The National Debt Commissioners have always been appointed on an ex-officio basis; the original six Commissioners were:
The Life Annuities Act 1808 added the Chief Baron of the Exchequer, but that office was abolished in 1880 and the Lord Chief Justice was substituted by virtue of the Supreme Court of Judicature Act 1881. Similarly in 1872 the Paymaster General succeeded the Accountant General of the Court of Chancery, but was in turn replaced by the Accountant General of the Supreme Court under the terms of the Supreme Court of Judicature (Consolidation) Act 1925. The Bank of England Act 1998 added provision for additional Deputy Governors of the Bank of England and consequently, there are now 10 National Debt Commissioners, namely:
The National Debt Commissioners Act 1818 provides that any three or more Commissioners acting together can exercise all of the Commissioners' powers.
Records show that meetings of the Commissioners were at first held regularly, usually at the home of the Chancellor, but that the last recorded business meeting took place on 12 October 1860. The reason for the sudden cessation is unknown, no hint being obtainable from the minutes, but since then the day to day decisions have been delegated to the Comptroller General and the Assistant Comptroller, who are civil servants, but are appointed by and act on behalf of the Commissioners. On the comparatively rare occasions when it is necessary for a fundamental policy matter to be put to the Commissioners for a decision it is referred to the Chancellor of the Exchequer, the Governor and the Deputy Governors of the Bank of England, who together constitute a quorum and are sometimes referred to as the "active" Commissioners. In practice the only references made to them are when it is necessary to make formal appointments, for example of Attorneys at the Bank of England and of the Comptroller General and the Assistant Comptroller.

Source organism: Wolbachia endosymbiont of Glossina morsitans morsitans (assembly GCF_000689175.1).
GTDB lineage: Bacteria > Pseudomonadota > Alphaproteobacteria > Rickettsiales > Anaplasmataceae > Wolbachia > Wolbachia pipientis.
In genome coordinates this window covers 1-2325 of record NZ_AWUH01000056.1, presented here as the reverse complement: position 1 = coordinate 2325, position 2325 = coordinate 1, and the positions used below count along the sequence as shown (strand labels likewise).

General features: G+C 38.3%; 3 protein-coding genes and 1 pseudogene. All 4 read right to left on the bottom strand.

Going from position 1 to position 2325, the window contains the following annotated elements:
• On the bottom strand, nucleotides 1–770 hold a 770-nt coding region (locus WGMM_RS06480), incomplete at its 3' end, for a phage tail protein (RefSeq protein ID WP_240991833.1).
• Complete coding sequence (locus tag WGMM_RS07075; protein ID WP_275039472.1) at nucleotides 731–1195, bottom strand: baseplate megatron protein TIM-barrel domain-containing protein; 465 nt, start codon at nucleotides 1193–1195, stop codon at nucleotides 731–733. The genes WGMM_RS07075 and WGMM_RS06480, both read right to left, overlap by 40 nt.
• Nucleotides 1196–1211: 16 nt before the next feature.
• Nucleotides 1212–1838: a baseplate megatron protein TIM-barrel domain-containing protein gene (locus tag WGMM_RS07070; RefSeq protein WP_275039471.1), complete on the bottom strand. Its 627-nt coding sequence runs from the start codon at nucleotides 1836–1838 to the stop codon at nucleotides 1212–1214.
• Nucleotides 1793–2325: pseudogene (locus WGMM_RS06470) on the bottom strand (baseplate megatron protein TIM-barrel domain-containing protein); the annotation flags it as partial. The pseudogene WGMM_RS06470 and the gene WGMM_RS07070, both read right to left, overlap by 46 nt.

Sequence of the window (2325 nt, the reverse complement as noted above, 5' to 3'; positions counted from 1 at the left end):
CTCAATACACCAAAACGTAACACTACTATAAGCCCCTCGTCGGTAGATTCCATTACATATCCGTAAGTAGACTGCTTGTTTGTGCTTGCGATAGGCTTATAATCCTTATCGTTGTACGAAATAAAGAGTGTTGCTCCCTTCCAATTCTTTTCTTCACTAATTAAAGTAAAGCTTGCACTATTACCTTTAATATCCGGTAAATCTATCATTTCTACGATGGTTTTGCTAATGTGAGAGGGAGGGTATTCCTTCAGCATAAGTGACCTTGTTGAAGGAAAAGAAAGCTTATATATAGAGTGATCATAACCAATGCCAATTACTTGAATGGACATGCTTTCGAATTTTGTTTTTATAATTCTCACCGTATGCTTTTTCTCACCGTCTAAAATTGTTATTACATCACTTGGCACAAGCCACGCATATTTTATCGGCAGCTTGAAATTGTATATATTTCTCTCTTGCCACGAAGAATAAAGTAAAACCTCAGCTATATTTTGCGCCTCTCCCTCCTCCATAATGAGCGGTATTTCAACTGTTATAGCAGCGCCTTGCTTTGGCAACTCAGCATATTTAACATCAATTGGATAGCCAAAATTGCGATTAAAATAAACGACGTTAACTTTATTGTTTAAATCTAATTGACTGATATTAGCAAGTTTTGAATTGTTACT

However, the Commissioners did reconvene recently, at the Chancellor's invitation, on 15 February 2016, on which occasion the DMO's Chief Executive was officially appointed as the Government Broker, a formal title previously conferred on the senior partner of the stockbrokers Mullens & Co, up until 1986.
The Commissioners' powers and functions are laid down in the Acts dealing with the individual funds or accounts and there is no statutory provision requiring the production of an annual report or other published information about their activities. However, annual report and accounts are produced for the various funds and many of these are eventually published in White Paper form and are available from either The Stationery Office shop for the Northern Ireland Courts & Tribunals Service Investment Account or on www.gov.uk for the remainder of the investment accounts and the Government Annuities Investment Fund. The remainder of the miscellaneous accounts are published on this website. The Comptroller General, who is responsible to Parliament for the sums administered by the Commissioners, signs these accounts.